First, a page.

As of now, this was the closest that Russell had come to overtaking Chamberlain in the rebounding chase. Chamberlain finished the season with 1,946 rebounds. Russell finished the season with 1,843 rebounds. Chamberlain won the rebounding title with 24.3 per game, but it showed how Russell could hang with the all-time great. Russell’s season-high was 43 rebounds against the Lakers. His performance excelled with 15 games of 30 or more rebounds with four other games of 29 rebounds.


1963-64 Season: 24.7 RPG

After years of defeat, Russell finally made it past his arch-nemesis. Russell posted 1,930 rebounds, which was significantly higher than the 1,787 rebounds by Chamberlain. His 24.7 rebounds per game also won the rebounding title. Russell managed to do this without reaching 40 rebounds once. With that said, he had 22 games with at least 30 rebounds or more, including his season-high of 36 rebounds against the Warriors.


1964-65 Season: 24.1 RPG

While Chamberlain dealt with issues with a trade request, Russell defeated Chamberlain by over 200 total rebounds and won the rebounding title. Russell’s 24.1 rebounds per game bested Chamberlain and Jerry Lucas, who all made the 20-rebound per game club. It featured a 49-rebound game against the Pistons and a 41-rebound game against the Warriors. That was all part of 13 games with 30 or more rebounds.


1965-66 Season: 22.8 RPG

Chamberlain returned to his rebounding greatness after falling short a few seasons. Chamberlain led the way with 1,943 rebounds, while Russell came in second with 1,779. Russell’s 22.8 average was just short of Chamberlain's 24.6 per game. Russell had one of the fewest 30 or more rebound games in his career. Russell “only” reached 30 or more rebounds seven times. His season of 36 rebounds happened two times.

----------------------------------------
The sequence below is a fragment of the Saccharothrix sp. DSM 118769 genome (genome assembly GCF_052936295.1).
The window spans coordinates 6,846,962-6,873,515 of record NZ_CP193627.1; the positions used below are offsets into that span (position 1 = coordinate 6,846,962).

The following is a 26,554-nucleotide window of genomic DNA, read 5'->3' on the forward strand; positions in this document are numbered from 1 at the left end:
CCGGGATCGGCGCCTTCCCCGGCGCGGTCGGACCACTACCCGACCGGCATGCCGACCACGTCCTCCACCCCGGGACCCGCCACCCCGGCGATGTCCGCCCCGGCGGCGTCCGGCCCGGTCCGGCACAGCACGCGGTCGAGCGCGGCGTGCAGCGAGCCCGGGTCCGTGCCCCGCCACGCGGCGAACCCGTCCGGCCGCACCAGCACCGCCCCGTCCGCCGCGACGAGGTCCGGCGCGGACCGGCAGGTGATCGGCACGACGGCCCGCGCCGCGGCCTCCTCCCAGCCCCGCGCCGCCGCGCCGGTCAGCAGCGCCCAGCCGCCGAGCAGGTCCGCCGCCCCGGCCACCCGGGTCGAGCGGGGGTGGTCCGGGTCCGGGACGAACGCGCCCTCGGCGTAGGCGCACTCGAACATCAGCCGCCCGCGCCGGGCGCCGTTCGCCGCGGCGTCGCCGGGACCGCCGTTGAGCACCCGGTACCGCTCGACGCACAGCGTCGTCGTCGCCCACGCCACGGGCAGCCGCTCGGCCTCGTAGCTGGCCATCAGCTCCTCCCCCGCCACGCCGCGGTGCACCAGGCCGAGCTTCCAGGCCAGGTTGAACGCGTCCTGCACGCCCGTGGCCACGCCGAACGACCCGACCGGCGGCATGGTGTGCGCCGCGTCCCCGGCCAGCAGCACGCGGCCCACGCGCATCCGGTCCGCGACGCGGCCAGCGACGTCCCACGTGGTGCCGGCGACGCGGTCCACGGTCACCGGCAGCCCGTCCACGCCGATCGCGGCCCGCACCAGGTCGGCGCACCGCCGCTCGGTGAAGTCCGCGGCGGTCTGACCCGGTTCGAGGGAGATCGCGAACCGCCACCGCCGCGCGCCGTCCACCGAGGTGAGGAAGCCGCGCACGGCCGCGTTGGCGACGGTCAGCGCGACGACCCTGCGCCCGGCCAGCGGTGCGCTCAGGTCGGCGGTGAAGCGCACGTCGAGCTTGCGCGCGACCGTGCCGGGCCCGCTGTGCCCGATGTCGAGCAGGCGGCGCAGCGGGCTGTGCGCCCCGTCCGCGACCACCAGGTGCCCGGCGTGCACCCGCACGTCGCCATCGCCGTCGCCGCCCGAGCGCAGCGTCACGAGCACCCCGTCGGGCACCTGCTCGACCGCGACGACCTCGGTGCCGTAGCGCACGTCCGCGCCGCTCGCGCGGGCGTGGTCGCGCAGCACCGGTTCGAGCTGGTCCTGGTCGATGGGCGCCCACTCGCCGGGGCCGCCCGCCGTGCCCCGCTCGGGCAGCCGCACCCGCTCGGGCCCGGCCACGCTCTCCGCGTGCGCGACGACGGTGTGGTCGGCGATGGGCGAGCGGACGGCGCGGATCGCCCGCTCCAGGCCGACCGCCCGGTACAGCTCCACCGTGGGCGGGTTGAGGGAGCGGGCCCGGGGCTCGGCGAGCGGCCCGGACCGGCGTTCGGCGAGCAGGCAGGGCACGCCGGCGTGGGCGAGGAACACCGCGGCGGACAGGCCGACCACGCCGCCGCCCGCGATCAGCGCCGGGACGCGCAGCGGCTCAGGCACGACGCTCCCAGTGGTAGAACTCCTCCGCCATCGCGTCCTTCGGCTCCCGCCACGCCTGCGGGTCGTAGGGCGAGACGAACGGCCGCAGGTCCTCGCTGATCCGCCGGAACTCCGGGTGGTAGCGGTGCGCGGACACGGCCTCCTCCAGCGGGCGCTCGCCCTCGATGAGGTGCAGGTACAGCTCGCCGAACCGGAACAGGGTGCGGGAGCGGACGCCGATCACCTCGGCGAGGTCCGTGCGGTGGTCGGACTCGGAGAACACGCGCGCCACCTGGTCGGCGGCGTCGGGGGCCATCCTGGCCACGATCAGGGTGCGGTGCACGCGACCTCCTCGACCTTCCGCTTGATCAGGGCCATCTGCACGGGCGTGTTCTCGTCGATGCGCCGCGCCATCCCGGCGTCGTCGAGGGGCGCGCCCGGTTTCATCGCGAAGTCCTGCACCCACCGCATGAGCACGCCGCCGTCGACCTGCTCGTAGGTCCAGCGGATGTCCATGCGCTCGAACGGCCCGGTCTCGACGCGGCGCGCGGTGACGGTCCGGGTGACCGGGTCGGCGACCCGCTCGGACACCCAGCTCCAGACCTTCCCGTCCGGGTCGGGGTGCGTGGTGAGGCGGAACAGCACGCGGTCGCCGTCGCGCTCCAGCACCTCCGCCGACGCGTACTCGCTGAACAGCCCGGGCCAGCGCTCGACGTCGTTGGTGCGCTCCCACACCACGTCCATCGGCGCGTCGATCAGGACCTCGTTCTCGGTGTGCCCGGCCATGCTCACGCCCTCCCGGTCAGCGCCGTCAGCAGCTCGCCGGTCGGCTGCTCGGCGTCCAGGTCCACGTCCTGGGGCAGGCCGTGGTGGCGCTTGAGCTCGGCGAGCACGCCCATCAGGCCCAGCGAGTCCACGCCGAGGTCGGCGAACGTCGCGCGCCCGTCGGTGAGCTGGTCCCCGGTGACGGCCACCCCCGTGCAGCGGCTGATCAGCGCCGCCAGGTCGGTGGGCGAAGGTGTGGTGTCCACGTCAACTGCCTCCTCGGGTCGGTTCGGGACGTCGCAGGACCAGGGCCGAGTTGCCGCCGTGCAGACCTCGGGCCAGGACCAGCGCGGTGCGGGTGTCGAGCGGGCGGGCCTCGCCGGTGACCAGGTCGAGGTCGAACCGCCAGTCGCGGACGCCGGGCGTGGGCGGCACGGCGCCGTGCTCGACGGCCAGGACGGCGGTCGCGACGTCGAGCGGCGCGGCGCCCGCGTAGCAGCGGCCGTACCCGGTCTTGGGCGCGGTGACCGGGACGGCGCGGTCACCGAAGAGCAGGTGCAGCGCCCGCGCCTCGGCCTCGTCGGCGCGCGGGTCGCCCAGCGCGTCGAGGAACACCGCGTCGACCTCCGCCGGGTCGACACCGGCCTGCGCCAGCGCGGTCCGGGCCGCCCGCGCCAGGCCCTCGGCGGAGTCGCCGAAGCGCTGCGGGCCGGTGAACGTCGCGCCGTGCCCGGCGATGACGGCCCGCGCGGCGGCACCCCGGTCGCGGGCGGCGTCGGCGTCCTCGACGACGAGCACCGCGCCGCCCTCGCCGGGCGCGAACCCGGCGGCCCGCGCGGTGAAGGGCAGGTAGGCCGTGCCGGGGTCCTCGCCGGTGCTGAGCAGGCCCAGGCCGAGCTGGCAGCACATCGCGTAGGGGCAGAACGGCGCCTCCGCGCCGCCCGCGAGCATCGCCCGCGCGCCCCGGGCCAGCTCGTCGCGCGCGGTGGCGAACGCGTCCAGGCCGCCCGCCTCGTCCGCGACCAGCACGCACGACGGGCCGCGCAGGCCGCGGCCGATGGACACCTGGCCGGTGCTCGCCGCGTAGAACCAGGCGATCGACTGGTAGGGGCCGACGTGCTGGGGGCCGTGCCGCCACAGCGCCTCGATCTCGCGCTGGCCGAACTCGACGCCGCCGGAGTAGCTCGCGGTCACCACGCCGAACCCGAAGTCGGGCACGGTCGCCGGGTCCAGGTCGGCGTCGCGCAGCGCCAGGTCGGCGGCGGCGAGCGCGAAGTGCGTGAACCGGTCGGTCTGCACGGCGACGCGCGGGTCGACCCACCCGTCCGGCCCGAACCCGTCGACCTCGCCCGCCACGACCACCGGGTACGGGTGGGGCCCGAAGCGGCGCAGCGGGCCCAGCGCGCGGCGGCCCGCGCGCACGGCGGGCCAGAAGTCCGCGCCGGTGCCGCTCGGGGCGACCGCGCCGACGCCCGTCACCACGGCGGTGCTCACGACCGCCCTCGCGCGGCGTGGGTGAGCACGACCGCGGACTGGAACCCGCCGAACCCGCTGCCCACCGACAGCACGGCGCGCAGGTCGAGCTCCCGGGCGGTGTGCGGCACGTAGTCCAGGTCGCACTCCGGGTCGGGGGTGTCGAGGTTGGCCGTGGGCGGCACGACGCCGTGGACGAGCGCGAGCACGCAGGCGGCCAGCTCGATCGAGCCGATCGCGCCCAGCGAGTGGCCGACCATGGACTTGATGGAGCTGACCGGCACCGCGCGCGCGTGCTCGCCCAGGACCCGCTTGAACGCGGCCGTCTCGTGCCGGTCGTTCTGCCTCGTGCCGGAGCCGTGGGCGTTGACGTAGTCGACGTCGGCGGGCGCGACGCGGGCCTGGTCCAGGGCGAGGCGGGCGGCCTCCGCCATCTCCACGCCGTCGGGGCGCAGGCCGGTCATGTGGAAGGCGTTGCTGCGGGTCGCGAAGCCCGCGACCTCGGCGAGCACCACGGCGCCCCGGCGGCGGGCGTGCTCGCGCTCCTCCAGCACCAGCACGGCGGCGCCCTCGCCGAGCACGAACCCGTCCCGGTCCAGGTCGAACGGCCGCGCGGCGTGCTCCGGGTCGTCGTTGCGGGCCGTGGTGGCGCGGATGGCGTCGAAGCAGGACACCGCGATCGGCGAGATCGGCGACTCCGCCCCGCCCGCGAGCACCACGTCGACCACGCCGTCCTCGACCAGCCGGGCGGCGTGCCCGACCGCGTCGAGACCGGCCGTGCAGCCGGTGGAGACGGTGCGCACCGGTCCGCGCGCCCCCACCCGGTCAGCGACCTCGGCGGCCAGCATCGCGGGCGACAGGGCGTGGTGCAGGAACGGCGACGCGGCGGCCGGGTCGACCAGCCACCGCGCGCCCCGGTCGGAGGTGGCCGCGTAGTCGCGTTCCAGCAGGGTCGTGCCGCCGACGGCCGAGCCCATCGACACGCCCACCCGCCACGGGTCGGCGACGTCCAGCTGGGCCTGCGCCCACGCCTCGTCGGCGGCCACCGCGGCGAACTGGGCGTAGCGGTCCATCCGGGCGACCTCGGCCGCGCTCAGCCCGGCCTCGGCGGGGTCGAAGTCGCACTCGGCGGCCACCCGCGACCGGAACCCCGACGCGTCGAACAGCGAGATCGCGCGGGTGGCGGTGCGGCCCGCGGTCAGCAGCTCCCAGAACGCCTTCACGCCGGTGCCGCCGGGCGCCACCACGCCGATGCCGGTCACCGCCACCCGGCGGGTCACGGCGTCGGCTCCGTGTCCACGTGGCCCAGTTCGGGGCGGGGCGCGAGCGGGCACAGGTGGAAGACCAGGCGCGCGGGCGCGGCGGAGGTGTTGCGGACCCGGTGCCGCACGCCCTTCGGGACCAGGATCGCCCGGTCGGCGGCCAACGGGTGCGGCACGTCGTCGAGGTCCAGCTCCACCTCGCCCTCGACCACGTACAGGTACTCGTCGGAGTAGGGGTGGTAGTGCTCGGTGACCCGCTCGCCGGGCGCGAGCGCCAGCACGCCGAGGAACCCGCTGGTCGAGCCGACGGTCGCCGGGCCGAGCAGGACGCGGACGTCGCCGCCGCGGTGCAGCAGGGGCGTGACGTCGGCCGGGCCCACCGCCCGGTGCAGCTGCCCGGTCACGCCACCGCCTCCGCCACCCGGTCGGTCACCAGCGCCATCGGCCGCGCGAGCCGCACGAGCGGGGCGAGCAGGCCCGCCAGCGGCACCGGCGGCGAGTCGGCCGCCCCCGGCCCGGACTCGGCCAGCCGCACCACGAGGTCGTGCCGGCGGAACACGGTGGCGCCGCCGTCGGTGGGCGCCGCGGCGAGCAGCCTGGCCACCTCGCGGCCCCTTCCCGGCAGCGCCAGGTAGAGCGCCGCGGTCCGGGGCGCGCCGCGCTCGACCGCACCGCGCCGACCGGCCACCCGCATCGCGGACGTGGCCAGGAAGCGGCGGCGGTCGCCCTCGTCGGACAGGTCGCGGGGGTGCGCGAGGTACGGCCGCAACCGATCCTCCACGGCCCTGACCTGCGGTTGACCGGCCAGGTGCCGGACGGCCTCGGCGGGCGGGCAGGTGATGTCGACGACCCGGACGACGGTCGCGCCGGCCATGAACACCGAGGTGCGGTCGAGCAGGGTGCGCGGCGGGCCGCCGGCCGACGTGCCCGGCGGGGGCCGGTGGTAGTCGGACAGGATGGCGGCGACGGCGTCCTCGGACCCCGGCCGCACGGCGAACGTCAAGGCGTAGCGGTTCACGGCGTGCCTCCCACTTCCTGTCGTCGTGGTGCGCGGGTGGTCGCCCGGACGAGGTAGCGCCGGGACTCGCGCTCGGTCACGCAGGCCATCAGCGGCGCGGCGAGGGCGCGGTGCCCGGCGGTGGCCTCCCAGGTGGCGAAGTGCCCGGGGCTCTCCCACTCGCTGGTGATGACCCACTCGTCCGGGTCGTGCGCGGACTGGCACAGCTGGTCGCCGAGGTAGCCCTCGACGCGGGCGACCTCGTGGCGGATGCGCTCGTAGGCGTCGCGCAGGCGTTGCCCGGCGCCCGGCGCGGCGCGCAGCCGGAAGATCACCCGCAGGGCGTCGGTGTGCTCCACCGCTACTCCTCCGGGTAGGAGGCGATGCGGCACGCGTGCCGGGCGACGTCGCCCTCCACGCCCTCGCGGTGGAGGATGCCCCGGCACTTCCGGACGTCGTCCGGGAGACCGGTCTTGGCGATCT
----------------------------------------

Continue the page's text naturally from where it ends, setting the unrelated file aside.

1966-67 Season: 21.0 RPG

Russell reached 1,700 rebounds even, but it was not enough to claim the league lead in rebounds. Chamberlain secured 1,957 boards to lead the way with 24.2 per game. It was the first time that Russell lost to Chamberlain and didn’t get second place in the rebounding chase. His 21.0 average was third in the league as Nate Thurmond was runner-up with 21.3 per game. Russell reached 30 or more rebounds five times, which included his season-high of 37 rebounds against the Hawks.


1967-68 Season: 18.6 RPG

As Russell reached the final seasons of his career, his totals and averages took a small dip. Russell finished third to Chamberlain and Jerry Lucas in total rebounds. His 1,451 rebounds were third to both Chamberlain and Lucas in rebounding average as well. Chamberlain had one game with at least 30 rebounds. That was a 33-rebound game against the Lakers, where he also scored 25 points.


1968-69 Season: 19.3 RPG

In his final season, Russell finished third in the rebonding race. Russell lost to rebounding rival Chamberlain for the final time. Russell finished the season with 1,484 total rebounds. He was eight rebounds away from second place, which was claimed by Wes Unseld. In the rebounding averages, Nate Thurmond and Chamberlain both were ahead of Russell. Russell had four games with at least 30 or more rebounds, which included his season-high 36 rebounds against the Pistons.


Career Average - 22.5 RPG

Had Chamberlain not been around, Russell would have been a rebounding king. Chamberlain owns the all-time leading mark for rebounds with 23,924. The man in second place is Russell with 21,620. Chamberlain and Russell are the only players in NBA history to accumulate over 20,000 career rebounds. Russell’s career average is also second to Chamberlain's. Both men are also the only ones to average over 20.0 rebounds per game for their careers. 

The one place that Russell has Chamberlain beat is in the playoffs. Russell owns a career rebounding average of 24.87 in the playoffs, which narrowly beats Chamberlain’s 24.46. When you win 11 championships, you have plenty of games, and Russell remained a rebounding legend in the postseason too.